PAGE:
Monday, April 11, 2011 has moved!

A couple of weeks ago, I introduced my new website Quest For A New Perspective. I've been putting most of my efforts there over the past few months and allowed this site to sit quietly. This blog will remain here for now. I'm not sure what I'm going to do with it yet. It will still be here as I may post things that do not fit the theme of Q4NP, but, honestly, I'm not sure that I can maintain two sites. will now forward to my new site. If you haven't been there yet, please drop in and check it out. It's about faith, simple living, and worldview. For a better idea of what Q4NP seeks to accomplish, check out the About page. Or, even better, look for my upcoming eBook release titled Quest For A New Perspective.

Thanks for reading!

Friday, March 25, 2011

Introducing a New Website!

I'd like to introduce you to my new blog/website

I've been working on it since late last year. It's a work in progress. I've added enough content over the past few months to give it some substance so I'm ready to go "public" with it.

Primarily, it is a blog, but it's different from this one. Instead of random stuff, Q4NP specifically addresses faith issues, simple living, and how to combine those two things to make a difference in the world. It also includes a free ebook you can download plus ebooks from other authors.

If you want to know exactly what is all about, check out the "About Q4NP" page for a fuller explanation.

I'd love for you to subscribe via email, RSS feed, or just come by often. And if you like it, please share it with your friends.



Saturday, March 12, 2011

How to Change a Post-Christian Nation

The following quotes are from the book The Great Evangelical Disaster:

(The United States) is a post-Christian world in which Christianity, not only in the number of Christians but in cultural emphasis and cultural result, is no longer the consensus or ethos of our society. (p. 29)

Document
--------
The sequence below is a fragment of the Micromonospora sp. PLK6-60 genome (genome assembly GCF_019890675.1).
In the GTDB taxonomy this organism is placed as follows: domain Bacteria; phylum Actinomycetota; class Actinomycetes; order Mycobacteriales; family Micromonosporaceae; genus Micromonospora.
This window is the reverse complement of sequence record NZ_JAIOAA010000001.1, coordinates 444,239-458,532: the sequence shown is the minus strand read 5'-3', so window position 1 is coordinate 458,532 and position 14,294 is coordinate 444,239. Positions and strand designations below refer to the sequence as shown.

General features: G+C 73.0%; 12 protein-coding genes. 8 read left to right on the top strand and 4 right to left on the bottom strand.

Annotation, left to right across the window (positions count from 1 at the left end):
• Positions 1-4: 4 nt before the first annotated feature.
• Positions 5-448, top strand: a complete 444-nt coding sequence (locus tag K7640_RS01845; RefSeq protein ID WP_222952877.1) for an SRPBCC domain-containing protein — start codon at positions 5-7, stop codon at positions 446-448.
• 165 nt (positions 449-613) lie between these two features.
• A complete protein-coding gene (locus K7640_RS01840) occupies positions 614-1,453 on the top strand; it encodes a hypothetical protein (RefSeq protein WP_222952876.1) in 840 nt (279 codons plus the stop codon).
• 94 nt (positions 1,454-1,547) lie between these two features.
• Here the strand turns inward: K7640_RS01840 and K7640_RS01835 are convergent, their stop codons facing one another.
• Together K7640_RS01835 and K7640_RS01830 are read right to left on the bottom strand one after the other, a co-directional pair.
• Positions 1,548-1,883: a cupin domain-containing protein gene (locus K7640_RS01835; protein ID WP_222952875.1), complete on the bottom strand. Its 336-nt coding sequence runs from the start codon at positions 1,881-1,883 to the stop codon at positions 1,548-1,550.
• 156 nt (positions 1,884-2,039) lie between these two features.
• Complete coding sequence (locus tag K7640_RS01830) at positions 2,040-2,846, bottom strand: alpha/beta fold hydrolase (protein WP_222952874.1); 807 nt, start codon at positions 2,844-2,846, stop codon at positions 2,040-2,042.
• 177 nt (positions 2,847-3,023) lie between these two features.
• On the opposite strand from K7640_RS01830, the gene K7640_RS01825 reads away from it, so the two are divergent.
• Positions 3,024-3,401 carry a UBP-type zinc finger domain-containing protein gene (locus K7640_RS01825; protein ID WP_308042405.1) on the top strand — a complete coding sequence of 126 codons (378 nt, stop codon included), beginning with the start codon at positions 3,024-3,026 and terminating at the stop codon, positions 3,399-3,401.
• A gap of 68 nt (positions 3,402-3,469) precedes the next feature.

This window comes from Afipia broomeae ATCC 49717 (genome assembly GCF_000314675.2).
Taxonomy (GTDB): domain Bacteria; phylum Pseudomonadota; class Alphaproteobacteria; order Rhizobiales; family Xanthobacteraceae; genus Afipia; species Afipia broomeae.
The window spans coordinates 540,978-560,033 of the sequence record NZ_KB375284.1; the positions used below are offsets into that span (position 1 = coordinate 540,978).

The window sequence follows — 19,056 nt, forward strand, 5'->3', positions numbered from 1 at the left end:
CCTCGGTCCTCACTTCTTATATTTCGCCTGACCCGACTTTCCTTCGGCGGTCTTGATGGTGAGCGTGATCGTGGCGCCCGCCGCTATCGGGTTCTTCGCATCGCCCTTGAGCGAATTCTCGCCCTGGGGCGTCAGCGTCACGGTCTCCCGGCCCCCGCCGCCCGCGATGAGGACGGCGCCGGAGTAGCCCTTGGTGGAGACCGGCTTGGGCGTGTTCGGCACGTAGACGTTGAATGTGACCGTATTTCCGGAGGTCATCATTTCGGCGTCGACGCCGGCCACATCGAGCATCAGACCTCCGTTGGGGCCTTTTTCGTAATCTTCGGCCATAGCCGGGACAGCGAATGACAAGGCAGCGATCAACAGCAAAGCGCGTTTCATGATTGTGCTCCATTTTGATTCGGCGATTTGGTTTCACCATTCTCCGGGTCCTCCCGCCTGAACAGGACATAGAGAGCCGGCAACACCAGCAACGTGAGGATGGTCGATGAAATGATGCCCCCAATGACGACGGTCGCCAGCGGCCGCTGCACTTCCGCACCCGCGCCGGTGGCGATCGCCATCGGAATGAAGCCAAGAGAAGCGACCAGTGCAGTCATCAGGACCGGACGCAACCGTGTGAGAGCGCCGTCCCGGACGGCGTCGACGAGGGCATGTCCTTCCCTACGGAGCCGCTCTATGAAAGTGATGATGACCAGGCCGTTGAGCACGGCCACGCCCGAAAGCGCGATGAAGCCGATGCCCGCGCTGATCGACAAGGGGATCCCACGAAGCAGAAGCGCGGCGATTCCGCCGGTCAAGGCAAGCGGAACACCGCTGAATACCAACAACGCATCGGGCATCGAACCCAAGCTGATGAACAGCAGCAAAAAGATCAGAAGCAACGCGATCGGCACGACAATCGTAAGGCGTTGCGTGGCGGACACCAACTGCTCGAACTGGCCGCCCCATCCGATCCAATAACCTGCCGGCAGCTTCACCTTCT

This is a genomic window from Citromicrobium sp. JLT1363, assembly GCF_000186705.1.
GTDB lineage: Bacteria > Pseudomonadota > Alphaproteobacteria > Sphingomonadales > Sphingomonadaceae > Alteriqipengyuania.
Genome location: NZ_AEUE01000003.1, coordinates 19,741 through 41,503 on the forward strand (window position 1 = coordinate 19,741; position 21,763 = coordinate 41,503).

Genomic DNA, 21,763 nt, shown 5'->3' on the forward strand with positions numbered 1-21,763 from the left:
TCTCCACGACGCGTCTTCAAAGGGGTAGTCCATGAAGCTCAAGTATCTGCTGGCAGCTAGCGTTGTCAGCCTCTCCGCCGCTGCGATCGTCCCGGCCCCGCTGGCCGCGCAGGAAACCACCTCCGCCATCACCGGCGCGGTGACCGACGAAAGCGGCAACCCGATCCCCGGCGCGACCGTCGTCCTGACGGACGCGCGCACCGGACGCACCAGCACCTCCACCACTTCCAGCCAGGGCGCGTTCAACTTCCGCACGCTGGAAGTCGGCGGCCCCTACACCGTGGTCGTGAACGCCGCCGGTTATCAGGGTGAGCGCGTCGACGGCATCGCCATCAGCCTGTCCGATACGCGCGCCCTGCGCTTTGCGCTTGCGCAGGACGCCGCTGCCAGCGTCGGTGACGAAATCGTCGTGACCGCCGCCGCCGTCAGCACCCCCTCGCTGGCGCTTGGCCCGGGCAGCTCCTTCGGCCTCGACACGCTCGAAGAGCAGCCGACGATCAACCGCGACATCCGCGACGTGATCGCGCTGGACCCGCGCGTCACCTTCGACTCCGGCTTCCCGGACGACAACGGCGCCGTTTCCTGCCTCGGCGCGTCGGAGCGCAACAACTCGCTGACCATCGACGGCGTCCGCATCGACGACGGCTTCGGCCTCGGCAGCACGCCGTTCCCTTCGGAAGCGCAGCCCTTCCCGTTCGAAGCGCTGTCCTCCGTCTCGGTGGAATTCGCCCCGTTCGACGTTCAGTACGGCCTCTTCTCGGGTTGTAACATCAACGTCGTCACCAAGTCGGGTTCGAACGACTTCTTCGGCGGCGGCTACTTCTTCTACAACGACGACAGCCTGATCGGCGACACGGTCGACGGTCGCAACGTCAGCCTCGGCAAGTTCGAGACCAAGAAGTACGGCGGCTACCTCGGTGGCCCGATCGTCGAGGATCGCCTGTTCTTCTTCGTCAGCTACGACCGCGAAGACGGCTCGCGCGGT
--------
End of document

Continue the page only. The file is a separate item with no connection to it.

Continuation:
Christianity is no longer providing the consensus for our society. And Christianity is no longer providing the consensus upon which our law is based. That is not to say that the United States ever was a "Christian nation" in the sense that all or most of our citizens were Christians, nor in the sense that the nation, its laws, and social life were ever a full and complete expression of Christian truth. There is no golden age in the past which we can idealize - whether it is early America, the Reformation, or the early church. But until recent decades something did exist which can rightly be called a Christian consensus or ethos which gave a distinctive shape to Western society and to the United States in a definite way. Now that consensus is all but gone, and the freedoms that it brought are being destroyed before our eyes. We are at a time when humanism is coming to its natural conclusion in morals, in values, and in law. All that society has today are relativistic values based upon statistical averages, or the arbitrary decisions of those who hold legal and political power. (p. 47)

Not only do I find these quotes interesting but I also find the timing of these quotes interesting. They were written by Dr. Francis Schaeffer, a widely recognized Christian author, speaker, and thinker. Dr. Schaeffer wrote this in the same year in which he died - 1984.